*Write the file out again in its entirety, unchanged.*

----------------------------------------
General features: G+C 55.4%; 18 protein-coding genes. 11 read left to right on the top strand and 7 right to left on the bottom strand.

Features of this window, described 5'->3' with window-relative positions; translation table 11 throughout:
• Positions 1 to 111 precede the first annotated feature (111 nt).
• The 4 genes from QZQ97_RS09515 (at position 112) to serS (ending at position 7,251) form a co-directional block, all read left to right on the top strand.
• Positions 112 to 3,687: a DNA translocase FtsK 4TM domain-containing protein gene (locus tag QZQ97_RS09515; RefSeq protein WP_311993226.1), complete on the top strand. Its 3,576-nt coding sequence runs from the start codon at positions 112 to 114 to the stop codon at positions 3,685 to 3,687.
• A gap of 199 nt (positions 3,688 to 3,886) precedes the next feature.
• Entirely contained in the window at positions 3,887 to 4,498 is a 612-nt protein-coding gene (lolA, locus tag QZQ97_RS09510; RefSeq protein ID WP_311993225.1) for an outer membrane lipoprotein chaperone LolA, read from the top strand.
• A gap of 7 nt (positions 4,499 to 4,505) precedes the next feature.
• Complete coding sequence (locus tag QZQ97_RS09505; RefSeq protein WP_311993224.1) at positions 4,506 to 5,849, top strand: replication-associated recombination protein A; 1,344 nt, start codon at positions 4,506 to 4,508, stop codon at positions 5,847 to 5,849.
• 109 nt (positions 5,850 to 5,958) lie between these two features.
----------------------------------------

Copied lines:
General features: G+C 55.4%; 18 protein-coding genes. 11 read left to right on the top strand and 7 right to left on the bottom strand.

Features of this window, described 5'->3' with window-relative positions; translation table 11 throughout:
• Positions 1 to 111 precede the first annotated feature (111 nt).
• The 4 genes from QZQ97_RS09515 (at position 112) to serS (ending at position 7,251) form a co-directional block, all read left to right on the top strand.
• Positions 112 to 3,687: a DNA translocase FtsK 4TM domain-containing protein gene (locus tag QZQ97_RS09515; RefSeq protein WP_311993226.1), complete on the top strand. Its 3,576-nt coding sequence runs from the start codon at positions 112 to 114 to the stop codon at positions 3,685 to 3,687.
• A gap of 199 nt (positions 3,688 to 3,886) precedes the next feature.
• Entirely contained in the window at positions 3,887 to 4,498 is a 612-nt protein-coding gene (lolA, locus tag QZQ97_RS09510; RefSeq protein ID WP_311993225.1) for an outer membrane lipoprotein chaperone LolA, read from the top strand.
• A gap of 7 nt (positions 4,499 to 4,505) precedes the next feature.
• Complete coding sequence (locus tag QZQ97_RS09505; RefSeq protein WP_311993224.1) at positions 4,506 to 5,849, top strand: replication-associated recombination protein A; 1,344 nt, start codon at positions 4,506 to 4,508, stop codon at positions 5,847 to 5,849.
• 109 nt (positions 5,850 to 5,958) lie between these two features.